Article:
No one is going to say this is an essential recording, although it’s good for a laugh, I suppose.

[READ: February 28, 2011] Consider David Foster Wallace [essays 10-12]

More than half way through the essays, we’re moving away from infinite Jest era and into the Brief Interviews era.  These articles look at sincerity, love and footnotes.

Because I don’t have a lot to say about the pieces (I’m not an academic anymore), I’m only going to mention things that I found puzzling/confusing.  But be assured that if I don’t mention the vast majority of the article it’s because I found it interesting/compelling/believable.  I don’t feel comfortable paraphrasing the articles’ argument, so I won’t really summarize. (more…)

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SOUNDTRACKMOGWAI-No Education = No Future (Fuck the Curfew) (1998).

This is a 3 song EP. The opener “Xmas Stripes” is one of my favorite early Mogwai songs.  The opening melody is really great, with a cool interesting bass and a nice guitar over the top.  At about 3:30 the song grows from a silent track to a menacing, growing beast until the drums start and the song and the main riff begins.  By 5 minutes it’s all out rock noise.  By 6 minutes the song is scaled back for the violin solo.  The remaining 7 (!) minutes are a denouement for the song.  Even though I love the track, I mostly love the first 8 or 9 minutes.  The ending tends to drag a bit.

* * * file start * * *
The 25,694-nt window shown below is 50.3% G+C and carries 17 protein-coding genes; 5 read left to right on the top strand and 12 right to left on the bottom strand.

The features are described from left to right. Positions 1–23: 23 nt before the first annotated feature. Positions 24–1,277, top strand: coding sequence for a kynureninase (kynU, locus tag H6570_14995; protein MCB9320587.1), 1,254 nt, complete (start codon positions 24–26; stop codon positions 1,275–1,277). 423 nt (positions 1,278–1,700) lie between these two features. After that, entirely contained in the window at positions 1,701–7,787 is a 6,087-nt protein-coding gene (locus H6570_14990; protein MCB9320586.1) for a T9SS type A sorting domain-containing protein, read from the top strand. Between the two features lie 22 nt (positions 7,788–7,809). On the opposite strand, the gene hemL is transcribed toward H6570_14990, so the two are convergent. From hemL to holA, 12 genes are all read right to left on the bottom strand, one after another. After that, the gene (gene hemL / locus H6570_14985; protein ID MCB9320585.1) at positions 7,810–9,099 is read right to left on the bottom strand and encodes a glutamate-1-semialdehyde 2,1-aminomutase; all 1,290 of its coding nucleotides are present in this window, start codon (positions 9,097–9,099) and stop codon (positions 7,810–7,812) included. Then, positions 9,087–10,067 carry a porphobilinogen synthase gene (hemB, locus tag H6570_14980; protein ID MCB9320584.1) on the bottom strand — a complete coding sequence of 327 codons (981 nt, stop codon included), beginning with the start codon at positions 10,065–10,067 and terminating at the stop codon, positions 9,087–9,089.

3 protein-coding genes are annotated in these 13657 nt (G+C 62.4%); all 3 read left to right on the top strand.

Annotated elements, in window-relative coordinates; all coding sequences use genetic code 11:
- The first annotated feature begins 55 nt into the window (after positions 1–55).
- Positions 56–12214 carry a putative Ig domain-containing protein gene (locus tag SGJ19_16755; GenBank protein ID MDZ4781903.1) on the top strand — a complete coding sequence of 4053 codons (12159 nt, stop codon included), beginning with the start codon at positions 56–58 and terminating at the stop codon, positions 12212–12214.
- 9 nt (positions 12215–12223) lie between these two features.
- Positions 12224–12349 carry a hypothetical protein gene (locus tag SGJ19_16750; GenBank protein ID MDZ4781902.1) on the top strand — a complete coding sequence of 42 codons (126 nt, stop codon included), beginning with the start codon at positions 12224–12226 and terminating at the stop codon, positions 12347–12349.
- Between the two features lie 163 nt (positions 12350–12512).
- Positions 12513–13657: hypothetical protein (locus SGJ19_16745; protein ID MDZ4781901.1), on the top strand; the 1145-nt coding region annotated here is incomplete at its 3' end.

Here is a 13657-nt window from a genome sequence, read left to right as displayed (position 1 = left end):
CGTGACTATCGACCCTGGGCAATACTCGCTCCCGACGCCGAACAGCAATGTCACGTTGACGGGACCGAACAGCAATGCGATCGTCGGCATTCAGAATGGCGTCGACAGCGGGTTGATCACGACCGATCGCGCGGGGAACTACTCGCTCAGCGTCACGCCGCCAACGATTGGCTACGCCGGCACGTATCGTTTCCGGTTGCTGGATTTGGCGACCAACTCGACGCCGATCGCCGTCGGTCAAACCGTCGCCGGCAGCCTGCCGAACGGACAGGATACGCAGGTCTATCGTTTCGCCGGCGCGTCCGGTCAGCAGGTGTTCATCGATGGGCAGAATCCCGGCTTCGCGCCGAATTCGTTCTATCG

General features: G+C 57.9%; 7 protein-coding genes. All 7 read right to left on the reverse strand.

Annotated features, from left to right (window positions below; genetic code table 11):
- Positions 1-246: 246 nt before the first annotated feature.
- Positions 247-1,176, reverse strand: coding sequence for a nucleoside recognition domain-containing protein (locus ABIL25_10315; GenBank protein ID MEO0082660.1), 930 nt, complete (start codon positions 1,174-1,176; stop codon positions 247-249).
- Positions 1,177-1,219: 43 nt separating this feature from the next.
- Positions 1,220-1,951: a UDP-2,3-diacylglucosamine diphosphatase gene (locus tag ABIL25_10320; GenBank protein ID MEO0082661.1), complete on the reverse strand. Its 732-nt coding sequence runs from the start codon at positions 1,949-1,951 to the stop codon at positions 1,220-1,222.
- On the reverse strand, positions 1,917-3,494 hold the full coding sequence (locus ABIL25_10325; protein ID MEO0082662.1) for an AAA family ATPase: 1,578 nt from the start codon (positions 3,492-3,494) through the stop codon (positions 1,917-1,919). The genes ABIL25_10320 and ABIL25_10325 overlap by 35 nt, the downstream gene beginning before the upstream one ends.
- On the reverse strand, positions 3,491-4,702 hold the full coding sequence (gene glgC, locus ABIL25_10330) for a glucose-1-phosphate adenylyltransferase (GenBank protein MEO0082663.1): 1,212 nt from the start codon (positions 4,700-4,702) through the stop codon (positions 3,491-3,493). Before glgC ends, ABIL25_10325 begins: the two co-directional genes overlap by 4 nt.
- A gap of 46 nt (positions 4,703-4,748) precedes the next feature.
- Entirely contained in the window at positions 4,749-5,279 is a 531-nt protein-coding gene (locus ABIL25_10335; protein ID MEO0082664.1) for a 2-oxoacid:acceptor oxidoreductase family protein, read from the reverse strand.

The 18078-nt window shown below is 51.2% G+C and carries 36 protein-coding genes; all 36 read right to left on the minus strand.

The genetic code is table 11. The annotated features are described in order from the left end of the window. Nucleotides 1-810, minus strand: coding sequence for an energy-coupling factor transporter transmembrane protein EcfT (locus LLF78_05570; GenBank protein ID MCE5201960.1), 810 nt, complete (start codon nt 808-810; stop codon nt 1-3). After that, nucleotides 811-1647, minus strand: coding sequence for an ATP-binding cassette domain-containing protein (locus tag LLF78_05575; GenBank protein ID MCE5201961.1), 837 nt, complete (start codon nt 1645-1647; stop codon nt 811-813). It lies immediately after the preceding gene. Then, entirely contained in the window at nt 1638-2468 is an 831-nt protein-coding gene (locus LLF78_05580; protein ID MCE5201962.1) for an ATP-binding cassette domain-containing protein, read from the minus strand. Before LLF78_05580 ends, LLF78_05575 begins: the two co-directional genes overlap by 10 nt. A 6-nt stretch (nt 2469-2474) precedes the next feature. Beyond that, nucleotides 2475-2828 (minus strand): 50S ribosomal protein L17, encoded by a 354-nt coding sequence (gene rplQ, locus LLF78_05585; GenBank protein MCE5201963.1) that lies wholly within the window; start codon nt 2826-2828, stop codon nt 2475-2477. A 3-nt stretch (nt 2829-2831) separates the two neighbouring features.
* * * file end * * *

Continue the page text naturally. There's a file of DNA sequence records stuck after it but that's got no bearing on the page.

But for all of their noise, Mogwai’s early releases were really quieter instrumentals, meditative songs that were really quite pretty.  “Rollerball” is a beautiful, sad three-minute track.

The last song “Small Children in the Background” continues in this quieter vein.  At nearly 7 minutes, it allows for a noisy middle section.  This noisy section is indeed mostly noise.  And yet the pretty melody of the rest of the track is just as loud throughout the mix, making for a very cool and very brief explosion mid-song.

Not all EPs are essential, but this one is pretty fantastic.  And I have Lar to thank for getting it for me.

[READ: March 10, 2011] Changing My Mind

It’s funny to me when that when I get into an author, I seem to wind up not reading the books that people most talk about until much later.  Take Zadie Smith.  Her debut, White Teeth, is something of a touchstone for many readers.  I missed it when it came out, but I loved On Beauty and figured I’d go back and read it.  That was almost a year ago.  And in that time I have read lots of little things by her and now this collection of essays.

Regardless, this collection of essays is a wonderful look in to the nonfiction world of a writer whom I admire.  And it was quite a treat.  Zadie is an intellectual, and that comes across in all of these paces.  Whether it’s the subjects she’s writing about, the footnotes she uses or just the acknowledgment that she likes art films and not blockbusters, we know where she’s speaking from.  And, of course, I’m right there with her.  The funny thing about this book then is how few of the subjects I know.